Hello! It is almost Christmas, and today we have Jack Adkins with us. Jack Adkins is a seasoned veteran of Dungeons & Dragons and many other RPG games, who’s finally gotten around to sharing the imaginative stories he’s been spinning for over thirty years with the world. I recently had the privilege of reading (and enjoying, obviously!) his first novel, The Blood of a Dragon, and it’s on a 99cent sale from now until Christmas.
But you might care more about that after you get to know a little about Jack and how The Blood of a Dragon expresses noblebright themes.
What does the genre/word ‘Noblebright’ mean to you?
For me, Noblebright harkens back to a time when good and evil were clearly defined and easily identified. When heroes emerged to give of themselves to fight the forces of darkness.
The first part was ever, for more than a few people? And the second part is not always (however unrecognized or unknown they may be)? (Sorry; I couldn’t resist making that comment).
Tell us something about your story that shows us a glimpse of how you express that in your books.
My first trilogy centers around a very self-centered, anti-hero type character, Anuka. He has fallen into a criminal life where he has learned to thrive. Throughout the course of this trilogy he learns the value of friendship, altruism, and fighting for those weaker than yourself.
Give us a quote, a scene, or a theme from your book that feels ‘bright’ to you.
“Excuse me,” Ember offered meekly with a rub of his hand over one ear. “Have you seen the Minothos, Kikkabar, walking around?”
“I have,” Crenthys said.
“After fighting those Dragon Dogs-that is what I am calling them,” he raised a finger at Tabir to forestall his objection, Ember turned back to Crenthys. “Afterward, he lay in a pool of his blood in much worse shape than Kelios. Tabir…helped him. And now he is sound enough to walk.”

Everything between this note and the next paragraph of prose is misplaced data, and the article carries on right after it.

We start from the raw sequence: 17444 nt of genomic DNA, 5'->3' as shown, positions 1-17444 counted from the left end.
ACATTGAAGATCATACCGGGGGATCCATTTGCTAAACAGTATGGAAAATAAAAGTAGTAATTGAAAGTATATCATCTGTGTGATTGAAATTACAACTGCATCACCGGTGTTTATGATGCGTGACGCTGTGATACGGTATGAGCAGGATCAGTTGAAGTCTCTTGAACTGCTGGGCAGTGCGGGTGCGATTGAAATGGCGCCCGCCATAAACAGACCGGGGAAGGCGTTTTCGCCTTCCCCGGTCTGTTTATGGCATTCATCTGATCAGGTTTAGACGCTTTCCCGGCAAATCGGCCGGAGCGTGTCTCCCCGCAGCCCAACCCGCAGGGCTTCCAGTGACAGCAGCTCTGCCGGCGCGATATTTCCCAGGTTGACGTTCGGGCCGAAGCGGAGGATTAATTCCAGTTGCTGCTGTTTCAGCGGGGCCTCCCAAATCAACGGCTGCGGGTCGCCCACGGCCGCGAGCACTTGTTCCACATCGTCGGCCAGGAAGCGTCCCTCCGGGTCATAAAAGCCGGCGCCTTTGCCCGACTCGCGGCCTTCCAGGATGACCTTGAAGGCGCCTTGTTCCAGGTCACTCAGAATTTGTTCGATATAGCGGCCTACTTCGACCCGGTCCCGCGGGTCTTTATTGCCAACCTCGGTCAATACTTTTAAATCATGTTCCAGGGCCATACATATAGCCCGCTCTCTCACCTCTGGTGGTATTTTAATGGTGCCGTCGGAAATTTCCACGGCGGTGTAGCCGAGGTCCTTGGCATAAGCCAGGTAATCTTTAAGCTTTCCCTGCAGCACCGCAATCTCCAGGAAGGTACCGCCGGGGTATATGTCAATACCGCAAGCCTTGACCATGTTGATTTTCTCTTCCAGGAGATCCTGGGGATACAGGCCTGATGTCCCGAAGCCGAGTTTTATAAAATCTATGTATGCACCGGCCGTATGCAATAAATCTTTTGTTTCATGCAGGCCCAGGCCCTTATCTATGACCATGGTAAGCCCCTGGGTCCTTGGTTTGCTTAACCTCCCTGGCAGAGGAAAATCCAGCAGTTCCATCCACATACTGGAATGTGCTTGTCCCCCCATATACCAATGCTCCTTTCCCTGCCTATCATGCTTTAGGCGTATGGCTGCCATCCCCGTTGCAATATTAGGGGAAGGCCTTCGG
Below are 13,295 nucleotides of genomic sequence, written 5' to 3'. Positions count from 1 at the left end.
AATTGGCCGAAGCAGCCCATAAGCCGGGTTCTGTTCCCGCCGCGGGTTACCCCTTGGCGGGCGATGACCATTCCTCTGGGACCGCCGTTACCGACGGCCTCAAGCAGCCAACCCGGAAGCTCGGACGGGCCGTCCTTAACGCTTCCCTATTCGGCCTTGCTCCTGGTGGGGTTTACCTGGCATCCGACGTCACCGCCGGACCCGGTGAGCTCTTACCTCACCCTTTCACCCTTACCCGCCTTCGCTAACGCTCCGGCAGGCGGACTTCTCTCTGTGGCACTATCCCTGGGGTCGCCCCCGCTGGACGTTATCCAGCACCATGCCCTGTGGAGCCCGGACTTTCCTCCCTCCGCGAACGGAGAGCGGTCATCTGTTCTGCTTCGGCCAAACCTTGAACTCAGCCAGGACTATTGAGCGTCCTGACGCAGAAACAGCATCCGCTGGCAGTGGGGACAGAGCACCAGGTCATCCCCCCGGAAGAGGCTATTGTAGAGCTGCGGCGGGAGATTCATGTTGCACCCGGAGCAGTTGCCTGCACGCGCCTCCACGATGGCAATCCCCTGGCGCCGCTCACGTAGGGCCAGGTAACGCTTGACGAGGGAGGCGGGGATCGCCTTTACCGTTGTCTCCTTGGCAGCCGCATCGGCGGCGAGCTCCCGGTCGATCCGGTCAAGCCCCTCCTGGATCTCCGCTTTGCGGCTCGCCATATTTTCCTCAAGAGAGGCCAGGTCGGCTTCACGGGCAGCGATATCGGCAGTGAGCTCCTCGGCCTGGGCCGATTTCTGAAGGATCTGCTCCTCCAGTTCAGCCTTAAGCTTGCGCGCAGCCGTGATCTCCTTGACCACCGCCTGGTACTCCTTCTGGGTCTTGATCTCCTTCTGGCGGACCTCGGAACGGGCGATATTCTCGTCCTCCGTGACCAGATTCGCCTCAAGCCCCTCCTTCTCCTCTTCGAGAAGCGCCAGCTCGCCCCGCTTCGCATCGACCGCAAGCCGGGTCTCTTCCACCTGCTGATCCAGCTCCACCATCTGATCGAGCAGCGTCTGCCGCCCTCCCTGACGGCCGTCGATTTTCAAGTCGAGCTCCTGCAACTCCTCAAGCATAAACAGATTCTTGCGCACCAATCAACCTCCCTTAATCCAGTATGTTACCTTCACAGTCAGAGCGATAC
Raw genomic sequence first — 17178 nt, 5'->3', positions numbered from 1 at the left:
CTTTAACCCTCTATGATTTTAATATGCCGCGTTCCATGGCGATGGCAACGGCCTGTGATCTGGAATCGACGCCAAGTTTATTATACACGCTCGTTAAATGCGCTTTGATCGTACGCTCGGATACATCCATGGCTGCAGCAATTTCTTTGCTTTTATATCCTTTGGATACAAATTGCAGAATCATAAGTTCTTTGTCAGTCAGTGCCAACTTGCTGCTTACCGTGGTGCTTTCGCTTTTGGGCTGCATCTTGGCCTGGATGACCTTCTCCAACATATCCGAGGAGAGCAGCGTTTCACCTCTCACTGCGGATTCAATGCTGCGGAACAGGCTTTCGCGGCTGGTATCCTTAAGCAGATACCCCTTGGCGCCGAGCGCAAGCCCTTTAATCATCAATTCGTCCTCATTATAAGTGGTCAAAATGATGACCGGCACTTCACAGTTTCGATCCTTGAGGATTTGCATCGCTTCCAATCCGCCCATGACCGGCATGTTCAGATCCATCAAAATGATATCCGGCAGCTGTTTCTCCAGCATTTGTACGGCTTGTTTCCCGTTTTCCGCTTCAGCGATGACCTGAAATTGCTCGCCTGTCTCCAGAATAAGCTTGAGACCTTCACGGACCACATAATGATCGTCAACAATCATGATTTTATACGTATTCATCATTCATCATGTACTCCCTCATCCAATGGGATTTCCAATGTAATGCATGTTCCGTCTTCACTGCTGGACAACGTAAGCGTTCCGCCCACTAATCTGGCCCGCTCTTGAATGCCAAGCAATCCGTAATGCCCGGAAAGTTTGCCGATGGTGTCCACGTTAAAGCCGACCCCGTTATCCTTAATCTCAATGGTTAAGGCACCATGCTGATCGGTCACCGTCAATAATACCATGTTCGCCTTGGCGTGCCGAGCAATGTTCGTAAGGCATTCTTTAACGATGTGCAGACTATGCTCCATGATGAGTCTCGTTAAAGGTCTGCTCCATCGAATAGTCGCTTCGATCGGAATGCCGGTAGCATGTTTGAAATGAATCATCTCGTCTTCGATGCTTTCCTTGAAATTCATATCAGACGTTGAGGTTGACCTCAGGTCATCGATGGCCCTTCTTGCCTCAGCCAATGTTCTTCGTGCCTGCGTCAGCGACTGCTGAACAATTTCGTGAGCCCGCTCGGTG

Crenthys squinted her eyes together and tilted her head to one side, looking at Tabir. “How?”
Smiling warmly, the pale Elf laid his hands on her arm comfortingly, “Faith.”
“But I have none of that,” Crenthys said, her jaw set, her look serious.
“Few do. I, by Rathune’s grace, have faith enough for all of us.”
In the interest of expressing hope, courage, of writing about redemption, or exploring what it really means for compassion, integrity, etc, it’s sometimes necessary to write some of the darker things in the world. How do you tackle this?
Anuka’s world is a very harsh world. Not everyone makes it. Those who are strong or smart survive.
This attitude is an important part of my story because it is often contrasted with Crenthys (a born leader with intrinsic concern for others), Kelios (a misplaced noble with high moral ideals), and Tabir (the only priest of a forgotten god who gives all he has to those in need).
Skies, I really loved Kelios. And Tabir. And Anuka. hehe.
Why do you write noblebright?
It’s what I love to read. The Solamic Knights of DragonLance, the struggling fallen hero of The Tainted Sword. These tales formed an ideology of a nobility that servers others.
A perfect reason to write!